At least 50 people died and 80 were seriously injured when fire swept through a holiday leisure complex on the Isle of Man 45 years ago today.
The seven-storey ‘Summerland’ centre was just over two years old, having been opened on the Douglas waterfront in May 1971. Covering three-and-a-half acres, it was designed to accommodate up to 10,000 tourists and comprised a dance area, five floors of holiday games, amusement arcades, restaurants, cafés and bars. The adjoining ‘Aquadome’ housed heated swimming pools, a sauna and Turkish baths.
Costing £2m to build (around £27m in today’s money), it was considered state-of-the-art, with an advanced climate control system designed to beat Britain’s unreliable weather. However, the building’s shell and interior were designed by two different architects who did not co-ordinate their planning with each other. This resulted in a venue with significant fire risks, which would become all too apparent on Thursday August 2nd, 1973.
The fire started about 7-30pm, caused by three boys illicitly smoking in a small plastic kiosk next to the centre’s outdoor miniature golf course. The boys, aged 12 to 14, broke into the kiosk to smoke out of sight, but when a discarded cigarette caused a small fire they panicked and ran away. Once the kiosk was well alight, it collapsed against the side wall of the main Summerland complex.
That wall was clad in a material called ‘Galbestos’ – profiled steel sheeting with asbestos felt on both sides coated with bitumen – which quickly ignited and spread the fire. When it reached the wall’s interior soundproofing material, which also had poor fire resistance, there was an explosion which then ignited the highly flammable ‘Oroglas’ acrylic glass sheeting covering the building’s street frontage and roof.
The speed at which the fire spread was terrifying and responsible for many of the deaths and injuries. The Oroglas melted, dropping molten burning material which started new fires and injured those trying to escape. The fire also spread through vents which were not properly fireproofed, and the building’s open plan design meant there was nothing to help contain it.
There was no co-ordinated attempt to evacuate the estimated 3,000 people in the building, who only tried to flee when they saw the flames and smoke. Many of those injured were crushed and trampled in a panic-stricken rush for the exits. Some of the building’s fire escapes had been locked, contravening fire regulations, and its power supplies and emergency generators failed much sooner than expected, heightening the chaos. There was no sprinkler system in place.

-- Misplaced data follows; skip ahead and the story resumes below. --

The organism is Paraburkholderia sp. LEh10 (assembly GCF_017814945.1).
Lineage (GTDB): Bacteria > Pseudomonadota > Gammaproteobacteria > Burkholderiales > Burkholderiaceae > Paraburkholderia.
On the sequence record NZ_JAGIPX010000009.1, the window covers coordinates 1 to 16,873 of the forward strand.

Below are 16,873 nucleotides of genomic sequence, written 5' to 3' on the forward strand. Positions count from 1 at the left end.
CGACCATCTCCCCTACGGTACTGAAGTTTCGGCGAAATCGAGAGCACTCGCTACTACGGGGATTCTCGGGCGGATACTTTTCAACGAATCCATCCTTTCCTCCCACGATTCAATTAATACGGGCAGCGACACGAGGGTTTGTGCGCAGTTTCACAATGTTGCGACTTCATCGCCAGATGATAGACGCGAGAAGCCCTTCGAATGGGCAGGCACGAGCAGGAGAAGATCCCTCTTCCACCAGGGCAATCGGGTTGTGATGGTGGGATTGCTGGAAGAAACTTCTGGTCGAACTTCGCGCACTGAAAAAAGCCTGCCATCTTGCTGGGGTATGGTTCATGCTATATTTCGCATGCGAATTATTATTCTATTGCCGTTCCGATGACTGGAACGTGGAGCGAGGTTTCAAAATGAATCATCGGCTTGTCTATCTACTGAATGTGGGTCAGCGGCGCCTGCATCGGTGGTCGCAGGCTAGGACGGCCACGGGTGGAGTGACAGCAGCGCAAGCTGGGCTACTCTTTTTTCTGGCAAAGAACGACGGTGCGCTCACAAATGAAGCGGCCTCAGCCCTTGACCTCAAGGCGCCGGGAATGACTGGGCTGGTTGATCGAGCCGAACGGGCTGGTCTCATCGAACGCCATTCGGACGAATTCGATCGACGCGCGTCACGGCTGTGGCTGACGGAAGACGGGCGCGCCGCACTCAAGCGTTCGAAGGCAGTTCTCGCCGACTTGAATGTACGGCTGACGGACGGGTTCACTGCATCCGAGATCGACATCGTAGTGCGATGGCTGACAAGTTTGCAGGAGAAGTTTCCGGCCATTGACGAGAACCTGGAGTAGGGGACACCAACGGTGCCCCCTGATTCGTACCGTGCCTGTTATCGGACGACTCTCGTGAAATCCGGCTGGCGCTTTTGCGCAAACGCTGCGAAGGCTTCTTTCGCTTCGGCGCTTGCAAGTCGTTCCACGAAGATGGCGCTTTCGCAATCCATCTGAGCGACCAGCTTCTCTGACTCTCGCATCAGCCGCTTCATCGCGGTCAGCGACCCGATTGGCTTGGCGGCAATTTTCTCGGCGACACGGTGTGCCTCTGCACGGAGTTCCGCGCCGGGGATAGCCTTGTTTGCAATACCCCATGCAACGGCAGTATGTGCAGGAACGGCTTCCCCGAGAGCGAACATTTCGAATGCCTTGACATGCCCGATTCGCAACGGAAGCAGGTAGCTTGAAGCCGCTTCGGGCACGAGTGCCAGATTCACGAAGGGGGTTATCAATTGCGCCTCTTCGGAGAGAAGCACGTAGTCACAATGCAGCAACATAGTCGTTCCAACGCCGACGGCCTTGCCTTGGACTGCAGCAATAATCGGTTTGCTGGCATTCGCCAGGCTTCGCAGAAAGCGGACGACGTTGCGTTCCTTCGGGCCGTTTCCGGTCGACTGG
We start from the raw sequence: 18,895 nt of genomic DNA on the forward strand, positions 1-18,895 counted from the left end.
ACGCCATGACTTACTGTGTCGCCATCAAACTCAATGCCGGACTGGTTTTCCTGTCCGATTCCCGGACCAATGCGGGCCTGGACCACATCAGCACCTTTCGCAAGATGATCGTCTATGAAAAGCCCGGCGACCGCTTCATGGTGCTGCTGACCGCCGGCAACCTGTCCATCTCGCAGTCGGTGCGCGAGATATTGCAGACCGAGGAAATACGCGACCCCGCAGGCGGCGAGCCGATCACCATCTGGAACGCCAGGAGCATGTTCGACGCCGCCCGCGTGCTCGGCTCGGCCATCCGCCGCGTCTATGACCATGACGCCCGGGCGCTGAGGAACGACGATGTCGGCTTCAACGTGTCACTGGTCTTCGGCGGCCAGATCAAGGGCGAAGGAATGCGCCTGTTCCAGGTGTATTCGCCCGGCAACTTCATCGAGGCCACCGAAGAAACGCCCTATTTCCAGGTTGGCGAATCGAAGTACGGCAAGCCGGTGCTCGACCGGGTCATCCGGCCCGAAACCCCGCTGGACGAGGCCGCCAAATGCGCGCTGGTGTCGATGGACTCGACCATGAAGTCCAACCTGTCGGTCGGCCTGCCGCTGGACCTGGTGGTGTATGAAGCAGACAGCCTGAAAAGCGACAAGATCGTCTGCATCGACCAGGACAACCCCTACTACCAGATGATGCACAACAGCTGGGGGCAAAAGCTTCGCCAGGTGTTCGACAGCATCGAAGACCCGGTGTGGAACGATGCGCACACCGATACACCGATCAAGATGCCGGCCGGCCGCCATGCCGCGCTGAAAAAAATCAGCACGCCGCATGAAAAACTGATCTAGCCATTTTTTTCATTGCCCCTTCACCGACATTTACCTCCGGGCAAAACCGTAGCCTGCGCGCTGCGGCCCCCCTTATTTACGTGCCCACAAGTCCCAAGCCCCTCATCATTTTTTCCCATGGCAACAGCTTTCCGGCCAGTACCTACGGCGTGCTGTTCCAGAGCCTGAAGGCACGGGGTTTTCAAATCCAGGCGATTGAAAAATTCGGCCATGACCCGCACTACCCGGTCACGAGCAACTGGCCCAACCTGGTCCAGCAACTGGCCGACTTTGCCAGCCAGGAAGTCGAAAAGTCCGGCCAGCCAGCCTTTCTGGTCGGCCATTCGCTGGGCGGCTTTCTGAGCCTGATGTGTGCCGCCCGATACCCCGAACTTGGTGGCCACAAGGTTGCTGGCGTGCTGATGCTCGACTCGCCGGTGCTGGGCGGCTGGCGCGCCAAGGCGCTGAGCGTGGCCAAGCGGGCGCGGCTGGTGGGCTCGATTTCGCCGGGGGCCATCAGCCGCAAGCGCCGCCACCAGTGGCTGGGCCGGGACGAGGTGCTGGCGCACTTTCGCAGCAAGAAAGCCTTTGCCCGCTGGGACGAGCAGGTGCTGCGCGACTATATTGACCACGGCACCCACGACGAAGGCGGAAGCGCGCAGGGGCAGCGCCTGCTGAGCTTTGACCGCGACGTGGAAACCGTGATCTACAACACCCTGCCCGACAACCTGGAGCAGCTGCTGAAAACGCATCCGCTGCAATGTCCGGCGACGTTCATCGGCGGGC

The fire services were not called for more than 20 minutes and even then the first calls did not come from the Summerland complex but from a passing taxi driver and HM Coastguard, who had been alerted to the blaze by the captain of a ship two miles out to sea. He radioed the Coastguard to ask what the fire was, commenting: “It looks like the whole of the Isle of Man is on fire”.
Almost the whole of the island’s firefighting resources – all 16 engines and 93 of its 106 firefighters – were deployed to fight the inferno, but it wasn’t enough. The building was beyond saving and the best the firefighters could do was to stop the blaze spreading until it burnt itself out. The complex was left a charred and smouldering steel skeleton. Between 50 and 53 people died in the blaze.
Holidaymaker and eyewitness Mary Stewart told reporters: “At first there were just a few flames coming out from the side (of the building), but within minutes of us being here the whole lot just went up and the whole building was on fire. There was a huge explosion and then a tremendous tornado of flames. We heard all the glass breaking and people rushing out from the building screaming.”
A five-month public inquiry into the disaster brought in a verdict of death by misadventure on the victims, but condemned the flammable materials used in the building’s construction and the delay in evacuation. Significant changes to building regulations were introduced as a result of the fire and subsequent inquiry, designed to make new buildings safer and more fire-resistant.
The charred remains of Summerland were demolished in 1975, with construction starting the following year on a smaller-scale replacement incorporating an advanced fire extinguisher and alarm system. It opened in 1977, but was damaged by landslides following torrential rain in 2002. They dislodged two 50-tonne concrete blocks which supported the roof of the original building and were not removed during its demolition. With a risk they could fall into the building below, the complex was fully closed in 2004 and demolished the following year.